f/k/a archives . . . real opinions & real haiku

January 23, 2004

Do Law Clients Want Enthusiasm or Machismo?

Filed under: pre-06-2006 — David Giacalone @ 11:53 am

pirate  your kind of lawyer?

Evan Schaeffer at Notes from the (Legal) Underground shoots our Southwest-Airlines-as-law-firm metaphor out of the skies this morning (see yesterday’s post).  He doesn’t think law firm clients would be “accepting of the warm-and-fuzzy-advocate” suggested by the successful airline’s approach to doing business.  They would instead choose the air force image.   I’m not at all sure that clients would prefer military-style discipline, cost-overruns, and collateral damage over a firm that gets the job done economically but enthusiastically, with morale high and customer satisfaction the first priority. 

Of course, a lot depends on just what service the clients needs, and Evan might be right about many personal injury clients, who are his specialty.  I went to his law firm site to see what image Schaeffer & Lamere was projecting.  Instead of warrior soldier graphics, I found dignified sepia-tones and genteel images.  I guess Evan lets his Mars side show while weblogging and litigating.  

  • On a more serious note, I checked out Evan’s Personal Injury FAQ page and made a discovery that clients should not be at all happy about — although S&L “will not take your case unless we think it has a good chance of success,” it “typically” charges a 33.3% fee, with 40% taken for “more complex kinds of cases.”  The spoils of victory are indeed great for the swashbuckling esquire — and, when a standard contingency fee is used, not related to the risk incurred by the lawyers.  I wish all personal injury clients got to read this or this before signing their contingency fee agreements.  It may not be entertaining reading, but it is educational.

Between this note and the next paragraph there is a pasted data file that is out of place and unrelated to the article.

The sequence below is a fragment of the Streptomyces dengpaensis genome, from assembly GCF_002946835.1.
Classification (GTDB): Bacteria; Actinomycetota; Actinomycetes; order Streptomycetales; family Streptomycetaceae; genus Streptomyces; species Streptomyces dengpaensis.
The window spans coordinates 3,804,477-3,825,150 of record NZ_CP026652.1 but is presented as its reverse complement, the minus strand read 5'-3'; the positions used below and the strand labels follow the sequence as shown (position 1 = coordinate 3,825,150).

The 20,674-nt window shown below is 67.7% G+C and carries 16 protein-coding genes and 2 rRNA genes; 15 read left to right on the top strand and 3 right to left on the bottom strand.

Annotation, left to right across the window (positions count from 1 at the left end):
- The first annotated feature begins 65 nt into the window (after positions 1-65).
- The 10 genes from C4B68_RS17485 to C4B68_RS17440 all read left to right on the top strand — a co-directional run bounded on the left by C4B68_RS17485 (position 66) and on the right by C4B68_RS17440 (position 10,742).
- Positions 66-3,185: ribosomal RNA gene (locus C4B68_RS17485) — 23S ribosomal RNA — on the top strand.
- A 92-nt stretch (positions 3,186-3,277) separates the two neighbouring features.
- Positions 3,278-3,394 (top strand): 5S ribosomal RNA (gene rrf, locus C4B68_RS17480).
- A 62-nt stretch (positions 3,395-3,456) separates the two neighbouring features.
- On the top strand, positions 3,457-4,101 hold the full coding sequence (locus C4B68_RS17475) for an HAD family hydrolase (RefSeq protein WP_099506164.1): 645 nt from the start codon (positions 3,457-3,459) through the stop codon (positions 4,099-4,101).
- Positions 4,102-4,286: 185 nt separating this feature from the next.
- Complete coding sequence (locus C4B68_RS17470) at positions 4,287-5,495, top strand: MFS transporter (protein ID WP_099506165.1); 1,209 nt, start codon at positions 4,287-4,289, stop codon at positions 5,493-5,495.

MJP Reform: Bumpy Road or Fast Track?

Filed under: pre-06-2006 — David Giacalone @ 9:27 am

“x-skier” . . .

An article in the current issue of the ABA Journal takes a look at the inevitable, uneven and unpredictable state-by-state review that follows any major change in a Model Rule of legal ethics.  The ABA adopted New Model Rule 5.5  in 2002 in the hope that multijurisdictional practice would be easier to accomplish and would take place under more uniform rules across the nation.   (See our posting earlier this week, discussing rejection of changes to Rule 5.5 by the Connecticut Bar Association, which has links to ABA MJP resources.)

  • Because rules of professional conduct come under the authority of each licensing jurisdiction, Model Rules are only advisory, and each state must decide whether to ignore or adopt them — and/or adapt them to their own needs and internal pressures. 

The Journal article notes that “In the 17 months since the ABA amended the Model Rules to ease restrictions against multijurisdictional practice, six states—Colorado, Delaware, Nevada, New Jersey, North Carolina and South Dakota—have enacted new rules that lower the barriers against temporary practice by out-of-state lawyers. . . . By late 2003, proposals to revise MJP rules were pending in at least 13 other jurisdictions.”

Nonetheless, Wayne J. Positan, the Roseland, N.J., lawyer who chaired the ABA Commission on Multijurisdictional Practice, “cautions that the entire review process could take up to 20 years.”  And:

An even greater concern for proponents of easing rules on multijurisdictional practice, however, is that the states will not agree on uniform rules, leaving a patchwork of regulations imposing varying requirements on lawyers who seek to practice temporarily in outside jurisdictions.

There are apparently no clear trends yet, but the article takes a look at many of the variations that have already cropped up.

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